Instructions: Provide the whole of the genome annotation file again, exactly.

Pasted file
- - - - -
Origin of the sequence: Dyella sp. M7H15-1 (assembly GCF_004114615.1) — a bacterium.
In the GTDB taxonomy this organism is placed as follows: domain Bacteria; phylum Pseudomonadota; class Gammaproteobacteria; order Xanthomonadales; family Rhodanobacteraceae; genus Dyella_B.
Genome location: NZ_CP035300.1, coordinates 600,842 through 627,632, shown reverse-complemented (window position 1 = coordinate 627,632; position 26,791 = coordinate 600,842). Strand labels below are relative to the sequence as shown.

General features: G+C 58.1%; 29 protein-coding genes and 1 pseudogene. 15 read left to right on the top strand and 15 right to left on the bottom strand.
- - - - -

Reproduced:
Origin of the sequence: Dyella sp. M7H15-1 (assembly GCF_004114615.1) — a bacterium.
In the GTDB taxonomy this organism is placed as follows: domain Bacteria; phylum Pseudomonadota; class Gammaproteobacteria; order Xanthomonadales; family Rhodanobacteraceae; genus Dyella_B.
Genome location: NZ_CP035300.1, coordinates 600,842 through 627,632, shown reverse-complemented (window position 1 = coordinate 627,632; position 26,791 = coordinate 600,842). Strand labels below are relative to the sequence as shown.

General features: G+C 58.1%; 29 protein-coding genes and 1 pseudogene. 15 read left to right on the top strand and 15 right to left on the bottom strand.